One of the gifts Ive received via blogging online has been to meet so many wonderful parents of children with disabilities. These are people I may otherwise not have met.
When I read Kathryn's introduction to the disability carnival yesterday, where she spoke about learning about disability from people in the disability community who have disabilities, I was struck by the fact that I've never written about all I've learned from people like her. There are many of them online-some of them regular readers and others who stop by once in a while.
I want all of them to know-and I want everybody to know-what a wealth of information and resources parents of kids with disabilities carry with them. They are advocates, nurses, research scholars, teachers and professors, doctors, lawyers, cashiers, secretaries, waitresses and more. Some are stay-at-home moms, and some are single parents. These parents often raise children with disabilities in spite of obstacles faced that involve financial, legal and medical hurdles.
These parents are resourceful and creative because they learn quickly that they have to navigate the system, often at times only with the help of other parents. Sometimes they have to do this when they are tired, stressed and raising a number of children without disabilities who also require their attention.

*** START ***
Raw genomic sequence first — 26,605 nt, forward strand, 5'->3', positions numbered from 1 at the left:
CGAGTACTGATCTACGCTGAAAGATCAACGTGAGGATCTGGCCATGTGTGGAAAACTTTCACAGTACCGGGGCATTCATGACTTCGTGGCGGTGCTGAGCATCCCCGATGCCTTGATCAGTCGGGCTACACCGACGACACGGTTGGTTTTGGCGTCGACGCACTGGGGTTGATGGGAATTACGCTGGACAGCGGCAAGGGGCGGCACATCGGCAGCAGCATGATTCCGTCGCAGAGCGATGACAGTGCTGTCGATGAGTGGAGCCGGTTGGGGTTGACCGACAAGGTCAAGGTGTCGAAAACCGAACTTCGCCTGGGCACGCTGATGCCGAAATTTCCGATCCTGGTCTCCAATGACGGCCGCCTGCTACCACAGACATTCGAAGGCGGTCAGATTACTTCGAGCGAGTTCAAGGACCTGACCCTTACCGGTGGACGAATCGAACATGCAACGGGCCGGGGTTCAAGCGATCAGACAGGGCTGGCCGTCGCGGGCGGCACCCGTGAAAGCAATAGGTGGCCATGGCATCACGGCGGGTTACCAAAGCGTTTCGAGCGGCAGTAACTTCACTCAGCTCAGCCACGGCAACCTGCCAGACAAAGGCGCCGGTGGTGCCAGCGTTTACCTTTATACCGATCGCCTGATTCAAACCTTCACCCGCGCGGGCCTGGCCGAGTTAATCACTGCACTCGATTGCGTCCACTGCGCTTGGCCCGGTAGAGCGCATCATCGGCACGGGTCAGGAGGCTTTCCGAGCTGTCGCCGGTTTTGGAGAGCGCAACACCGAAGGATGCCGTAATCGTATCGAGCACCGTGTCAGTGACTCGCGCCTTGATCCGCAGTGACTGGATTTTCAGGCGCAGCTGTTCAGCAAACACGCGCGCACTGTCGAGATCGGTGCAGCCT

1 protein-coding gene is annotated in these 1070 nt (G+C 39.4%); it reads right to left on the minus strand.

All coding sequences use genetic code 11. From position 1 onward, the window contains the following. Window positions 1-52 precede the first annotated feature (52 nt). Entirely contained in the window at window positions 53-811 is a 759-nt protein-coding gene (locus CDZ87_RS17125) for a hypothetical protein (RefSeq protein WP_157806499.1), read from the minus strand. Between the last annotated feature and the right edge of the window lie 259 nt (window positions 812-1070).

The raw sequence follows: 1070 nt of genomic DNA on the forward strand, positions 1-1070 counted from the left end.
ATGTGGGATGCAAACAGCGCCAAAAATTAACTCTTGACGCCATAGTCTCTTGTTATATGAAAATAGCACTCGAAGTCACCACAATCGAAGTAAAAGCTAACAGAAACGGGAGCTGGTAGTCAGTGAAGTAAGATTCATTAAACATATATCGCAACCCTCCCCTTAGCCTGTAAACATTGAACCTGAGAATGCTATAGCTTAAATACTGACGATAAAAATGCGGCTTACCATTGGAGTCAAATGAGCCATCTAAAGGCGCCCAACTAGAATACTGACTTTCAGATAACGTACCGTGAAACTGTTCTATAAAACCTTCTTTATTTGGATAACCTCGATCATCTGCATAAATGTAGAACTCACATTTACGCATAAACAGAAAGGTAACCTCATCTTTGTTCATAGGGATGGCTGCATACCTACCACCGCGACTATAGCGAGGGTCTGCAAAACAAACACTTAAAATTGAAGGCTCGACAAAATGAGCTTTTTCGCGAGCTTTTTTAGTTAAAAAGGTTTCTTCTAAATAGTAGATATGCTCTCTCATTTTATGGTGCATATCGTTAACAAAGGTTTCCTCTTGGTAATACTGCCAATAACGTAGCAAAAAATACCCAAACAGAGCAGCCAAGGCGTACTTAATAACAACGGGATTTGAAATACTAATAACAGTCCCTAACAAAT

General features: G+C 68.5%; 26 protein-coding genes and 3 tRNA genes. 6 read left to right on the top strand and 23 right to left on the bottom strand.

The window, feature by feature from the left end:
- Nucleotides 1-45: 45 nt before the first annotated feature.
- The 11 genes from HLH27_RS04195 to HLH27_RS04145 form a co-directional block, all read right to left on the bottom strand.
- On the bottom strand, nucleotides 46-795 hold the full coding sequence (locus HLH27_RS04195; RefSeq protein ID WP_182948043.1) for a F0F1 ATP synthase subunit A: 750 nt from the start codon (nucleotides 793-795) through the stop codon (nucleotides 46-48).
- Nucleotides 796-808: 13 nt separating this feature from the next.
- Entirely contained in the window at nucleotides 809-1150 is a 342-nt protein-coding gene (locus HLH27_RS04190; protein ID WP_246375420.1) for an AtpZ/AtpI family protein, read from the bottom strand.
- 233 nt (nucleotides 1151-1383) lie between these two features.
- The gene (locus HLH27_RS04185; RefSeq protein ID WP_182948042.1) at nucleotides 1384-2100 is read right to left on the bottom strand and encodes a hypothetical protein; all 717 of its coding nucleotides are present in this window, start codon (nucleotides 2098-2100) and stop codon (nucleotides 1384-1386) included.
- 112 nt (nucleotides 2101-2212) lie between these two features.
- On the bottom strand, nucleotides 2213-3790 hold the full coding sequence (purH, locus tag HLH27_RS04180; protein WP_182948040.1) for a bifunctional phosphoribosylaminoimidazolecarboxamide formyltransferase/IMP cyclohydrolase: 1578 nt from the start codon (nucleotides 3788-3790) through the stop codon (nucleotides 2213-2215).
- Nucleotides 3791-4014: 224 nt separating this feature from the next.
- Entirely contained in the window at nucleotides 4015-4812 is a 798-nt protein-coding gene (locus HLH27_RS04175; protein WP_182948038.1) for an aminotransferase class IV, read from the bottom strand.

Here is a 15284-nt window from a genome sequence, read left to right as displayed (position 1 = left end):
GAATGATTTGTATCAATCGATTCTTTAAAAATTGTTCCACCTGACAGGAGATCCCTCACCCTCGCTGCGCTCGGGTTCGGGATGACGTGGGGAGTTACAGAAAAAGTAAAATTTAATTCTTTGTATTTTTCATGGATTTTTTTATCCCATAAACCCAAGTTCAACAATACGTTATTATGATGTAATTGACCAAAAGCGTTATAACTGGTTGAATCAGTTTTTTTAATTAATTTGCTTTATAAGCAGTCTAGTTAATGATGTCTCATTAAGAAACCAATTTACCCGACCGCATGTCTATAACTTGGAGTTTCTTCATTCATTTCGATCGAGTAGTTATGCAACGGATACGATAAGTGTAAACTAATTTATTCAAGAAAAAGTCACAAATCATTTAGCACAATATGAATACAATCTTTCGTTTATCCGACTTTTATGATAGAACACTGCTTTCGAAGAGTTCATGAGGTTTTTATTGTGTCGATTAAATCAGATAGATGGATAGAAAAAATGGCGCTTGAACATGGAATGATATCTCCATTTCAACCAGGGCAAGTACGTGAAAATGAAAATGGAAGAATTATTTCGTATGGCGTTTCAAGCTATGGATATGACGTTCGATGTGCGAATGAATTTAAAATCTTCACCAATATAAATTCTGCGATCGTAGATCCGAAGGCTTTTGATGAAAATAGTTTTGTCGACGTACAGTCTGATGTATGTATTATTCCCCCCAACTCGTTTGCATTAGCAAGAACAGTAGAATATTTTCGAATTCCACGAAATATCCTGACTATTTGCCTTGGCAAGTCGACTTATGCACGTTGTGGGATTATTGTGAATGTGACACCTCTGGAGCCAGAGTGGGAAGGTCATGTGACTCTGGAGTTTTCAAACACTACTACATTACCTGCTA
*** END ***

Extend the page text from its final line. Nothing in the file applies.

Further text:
They want the best for their kids, but they also want their children to have manageable lives. This doesn't always mean they agree with the IEP programs set out for their children and sometimes they are at odds with educators about what is best for their kids. Sometimes they are, I've learned, at odds with each other and disagree on issues just like the rest of the disability community.
Why should they be any different? After all, one of the things I love about the disability community is its diversity and its ability to include people, even when we live different lives and have different perspectives. When East meets West is really when we learn the most.
So may I say thank you to all of you parents for teaching me about your perspective. My understanding of living with a disability is enhanced because you have shared your experiences and writings with me and with many others. As the disability community grows online, I hope more and more people read blogs written by parents of children with disabilities. It will give you an understanding of disability issues and experiences that is necessary for all of us to have if we are going to be able to relate to each other.